Charm Pen
$360 - louisvuitton.com


Christine fleurs -
data0.eklablog.com


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Filed under Beauty in the movies

Beauty in the Movies: Mermaids

Looking back at images of beauty that have made a great impression on me throughout my life, I’ve noticed that there are films which have left a permanent mark on what appeared as beautiful to me, both in ways that I could relate to, and also in admiration of the beauty of others. As Netflix likes to tell me, many of my favorite films feature “strong female leads”, which is true. Unfortunately, they make very few movies that fall in to that realm. In fact there is this thing called the-Bechdel-test which is a way of gauging the prevalence of female representation in movies. It was created by a very smart woman named Allison Bechdel. You can read all about it here, but the basis of the test involves asking these three questions about any movie:

1. Are there two or more women in it who have names?

2. Do the two women ever talk to each other?

3. Do they talk to each other about something other than a man?

When you first read these questions you think, “God that’s silly, of course tons of movies must answer all three of those questions positively” and then you stop and think for a minute and go “wait, oh my god, that sucks, why are there no movies for women that don’t revolve around men or shopping? AHHH” and then you get really upset until you go watch Mermaids and Cher sings and cheers you up, and you remember that there are some good movies for us females.

We should promote and encourage more films that explore all aspects of female existence to be made. Because really, as much as relationships are a part of life, there are so many more topics to cover, and women really seem to just get pigeonholed into these love-sick shopaholics, and we are all so much more than that aren’t we?

So anyway, my point is, every week (on Friday because it’s movie night, duh!) I am going to post about one of these great movies that actually show the diversity of women, and also gives us inspiring images of beauty both in and out. So send me your suggestions too! I’ll make fun collages, it will be great!


Now let me get to Mermaids, this movie had a profound effect on my life when I was 7, I wanted to be Cher, Winona Ryder and Christina Ricci all at once. I loved this movie so much, and still do, that I’d like to share a little anecdote.

Here is a picture of my sister and I in matching outfits (my mother claims this only happened a few times, but I think it happened more) you can see by my sister’s dress that the skirt is supposed to be loose and A-line. Well, I wanted to be just like Cher, so in this big family photo, I decided to knot my skirt in the back so it would be tight like Cher’s right before my dad snapped the photo. I was a pretty bad ass kid. Nobody even noticed, but I was happy, and I still get a kick out of looking at it.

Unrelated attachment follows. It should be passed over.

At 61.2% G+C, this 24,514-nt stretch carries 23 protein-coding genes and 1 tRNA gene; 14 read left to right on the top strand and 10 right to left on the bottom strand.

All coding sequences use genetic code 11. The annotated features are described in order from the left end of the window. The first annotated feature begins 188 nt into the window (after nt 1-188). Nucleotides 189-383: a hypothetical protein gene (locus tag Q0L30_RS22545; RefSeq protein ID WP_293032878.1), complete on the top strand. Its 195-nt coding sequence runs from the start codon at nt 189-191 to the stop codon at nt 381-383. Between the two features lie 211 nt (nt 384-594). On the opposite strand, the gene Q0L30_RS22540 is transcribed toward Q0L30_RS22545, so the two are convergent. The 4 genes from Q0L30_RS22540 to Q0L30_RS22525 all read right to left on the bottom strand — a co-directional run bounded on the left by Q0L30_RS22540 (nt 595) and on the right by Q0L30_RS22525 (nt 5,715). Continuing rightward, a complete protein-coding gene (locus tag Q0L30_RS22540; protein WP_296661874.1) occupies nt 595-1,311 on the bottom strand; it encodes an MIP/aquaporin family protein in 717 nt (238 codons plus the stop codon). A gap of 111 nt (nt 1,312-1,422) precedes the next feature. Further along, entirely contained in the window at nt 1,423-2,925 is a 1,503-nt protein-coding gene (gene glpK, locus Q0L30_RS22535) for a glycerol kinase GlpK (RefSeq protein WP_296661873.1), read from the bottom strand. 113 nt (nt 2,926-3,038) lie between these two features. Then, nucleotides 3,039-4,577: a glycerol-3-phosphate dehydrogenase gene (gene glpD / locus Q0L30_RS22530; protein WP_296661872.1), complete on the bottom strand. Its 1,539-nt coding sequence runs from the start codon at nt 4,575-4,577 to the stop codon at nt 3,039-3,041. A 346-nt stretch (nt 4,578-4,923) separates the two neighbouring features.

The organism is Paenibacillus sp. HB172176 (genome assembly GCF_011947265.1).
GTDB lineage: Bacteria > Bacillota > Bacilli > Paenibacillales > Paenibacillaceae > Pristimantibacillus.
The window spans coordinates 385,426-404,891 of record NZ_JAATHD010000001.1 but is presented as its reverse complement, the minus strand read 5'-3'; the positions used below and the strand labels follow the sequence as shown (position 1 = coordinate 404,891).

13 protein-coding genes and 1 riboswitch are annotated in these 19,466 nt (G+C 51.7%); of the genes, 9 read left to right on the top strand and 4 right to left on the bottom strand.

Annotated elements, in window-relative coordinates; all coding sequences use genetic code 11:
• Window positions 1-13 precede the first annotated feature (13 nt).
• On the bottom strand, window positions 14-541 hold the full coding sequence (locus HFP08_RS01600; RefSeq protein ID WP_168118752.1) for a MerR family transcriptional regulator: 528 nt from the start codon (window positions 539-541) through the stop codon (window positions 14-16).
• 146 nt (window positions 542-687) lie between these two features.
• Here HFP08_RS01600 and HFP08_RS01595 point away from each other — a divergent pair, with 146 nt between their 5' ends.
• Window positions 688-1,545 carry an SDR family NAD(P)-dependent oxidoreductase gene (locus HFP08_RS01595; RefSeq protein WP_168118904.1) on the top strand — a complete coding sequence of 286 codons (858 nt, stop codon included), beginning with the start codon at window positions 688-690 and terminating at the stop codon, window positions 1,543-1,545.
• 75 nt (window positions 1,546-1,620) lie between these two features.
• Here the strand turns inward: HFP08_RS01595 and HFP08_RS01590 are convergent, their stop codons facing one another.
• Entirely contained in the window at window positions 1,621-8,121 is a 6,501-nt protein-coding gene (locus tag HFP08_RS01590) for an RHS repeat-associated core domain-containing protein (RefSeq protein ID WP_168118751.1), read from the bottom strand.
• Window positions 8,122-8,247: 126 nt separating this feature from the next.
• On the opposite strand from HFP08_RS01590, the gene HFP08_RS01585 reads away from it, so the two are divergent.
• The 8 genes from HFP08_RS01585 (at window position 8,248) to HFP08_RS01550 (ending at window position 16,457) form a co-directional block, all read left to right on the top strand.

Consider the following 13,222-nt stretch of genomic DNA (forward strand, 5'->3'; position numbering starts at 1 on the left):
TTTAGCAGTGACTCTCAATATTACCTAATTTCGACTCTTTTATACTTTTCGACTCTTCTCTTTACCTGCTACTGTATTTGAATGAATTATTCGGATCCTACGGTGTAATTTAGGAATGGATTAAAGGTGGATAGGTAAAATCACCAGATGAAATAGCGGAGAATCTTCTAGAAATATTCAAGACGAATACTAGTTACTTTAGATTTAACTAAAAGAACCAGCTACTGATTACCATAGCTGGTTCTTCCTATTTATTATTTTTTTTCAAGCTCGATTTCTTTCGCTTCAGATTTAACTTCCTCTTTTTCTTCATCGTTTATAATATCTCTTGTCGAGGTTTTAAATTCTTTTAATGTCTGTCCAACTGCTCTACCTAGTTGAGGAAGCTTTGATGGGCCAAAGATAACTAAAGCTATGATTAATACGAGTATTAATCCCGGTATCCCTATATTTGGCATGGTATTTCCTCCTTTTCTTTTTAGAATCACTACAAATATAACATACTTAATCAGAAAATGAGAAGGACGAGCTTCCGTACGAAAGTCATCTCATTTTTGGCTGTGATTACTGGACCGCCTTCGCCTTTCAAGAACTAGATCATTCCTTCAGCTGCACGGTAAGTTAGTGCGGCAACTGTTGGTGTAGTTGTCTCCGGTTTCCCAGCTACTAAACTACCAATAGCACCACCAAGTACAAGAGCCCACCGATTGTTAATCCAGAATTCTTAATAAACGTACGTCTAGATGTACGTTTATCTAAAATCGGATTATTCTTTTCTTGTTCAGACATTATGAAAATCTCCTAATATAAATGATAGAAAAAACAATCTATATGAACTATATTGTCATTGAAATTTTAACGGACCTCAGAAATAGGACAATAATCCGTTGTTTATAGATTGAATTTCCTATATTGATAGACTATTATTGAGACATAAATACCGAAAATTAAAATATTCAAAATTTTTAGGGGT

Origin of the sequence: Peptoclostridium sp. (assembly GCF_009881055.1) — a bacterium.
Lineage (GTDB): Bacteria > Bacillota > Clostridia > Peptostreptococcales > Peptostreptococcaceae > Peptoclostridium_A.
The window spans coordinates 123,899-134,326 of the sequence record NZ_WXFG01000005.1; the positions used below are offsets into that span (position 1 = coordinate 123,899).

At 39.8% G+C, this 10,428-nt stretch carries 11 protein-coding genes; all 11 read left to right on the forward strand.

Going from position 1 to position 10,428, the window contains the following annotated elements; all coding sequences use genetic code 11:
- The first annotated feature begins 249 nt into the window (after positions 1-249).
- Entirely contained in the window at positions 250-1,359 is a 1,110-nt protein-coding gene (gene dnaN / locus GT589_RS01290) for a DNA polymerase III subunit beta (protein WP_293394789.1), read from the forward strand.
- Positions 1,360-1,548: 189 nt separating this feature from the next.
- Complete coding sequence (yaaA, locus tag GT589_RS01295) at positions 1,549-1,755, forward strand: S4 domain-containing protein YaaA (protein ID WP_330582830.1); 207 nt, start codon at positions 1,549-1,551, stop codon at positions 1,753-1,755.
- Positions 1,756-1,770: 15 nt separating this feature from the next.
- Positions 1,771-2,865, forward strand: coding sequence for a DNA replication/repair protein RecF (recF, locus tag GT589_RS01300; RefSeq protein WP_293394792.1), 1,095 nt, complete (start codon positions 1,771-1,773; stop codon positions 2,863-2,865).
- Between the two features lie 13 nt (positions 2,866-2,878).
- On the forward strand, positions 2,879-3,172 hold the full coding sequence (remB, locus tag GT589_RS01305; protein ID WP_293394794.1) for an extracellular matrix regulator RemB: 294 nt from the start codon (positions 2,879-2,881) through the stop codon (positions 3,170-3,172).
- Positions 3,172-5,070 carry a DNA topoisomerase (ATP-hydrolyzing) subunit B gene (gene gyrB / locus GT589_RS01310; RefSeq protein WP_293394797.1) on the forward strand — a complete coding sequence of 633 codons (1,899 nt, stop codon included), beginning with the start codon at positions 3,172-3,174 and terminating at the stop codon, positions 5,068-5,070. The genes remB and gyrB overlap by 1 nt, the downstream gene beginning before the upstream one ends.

Mermaids centers around the story of Rachel Flax, a single mom who moves to a small Massachusetts town with her two daughters (Ryder and Ricci) in 1963. She cuts sandwiches into fun shapes with cookie cutters, wears fabulous outfits, and actually has a realistic relationship with her kids. Winona Ryder’s character, Charlotte, falls for the hunky groundskeeper (Jake from Sixteen Candles) at the nearby convent, and struggles with questions of religion, sex, and abandonment by her father. The movie also covers Kennedy’s assassination, an adorable Christina Ricci as a swimming champion, Bob Hoskins making an amazing night-light, and so much more.  There is a great soundtrack too, my favorite camp counselor used to have us sing The Shoop Shoop Song (Does he love Me?) on the bus, it was the best summer.

So if you’ve never seen Mermaids (or even if you have) I highly recommend checking it out, and if you find yourself as inspired by Cher’s sexy, fun, 60′s looks in the film as I was, here is a little shopping guide to help you get the look:

Puckered Sleeve Dot Cardigan
$24 - canada.forever21.com
More cardigans »

Top
$650 - marni.com
More Marni tops »

 

darla bracelet
25 GBP - coast-stores.com
More bracelets »

Black False Lashes
$6 - mydivascloset.com


Have a great weekend everyone!

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Filed under Beauty in the movies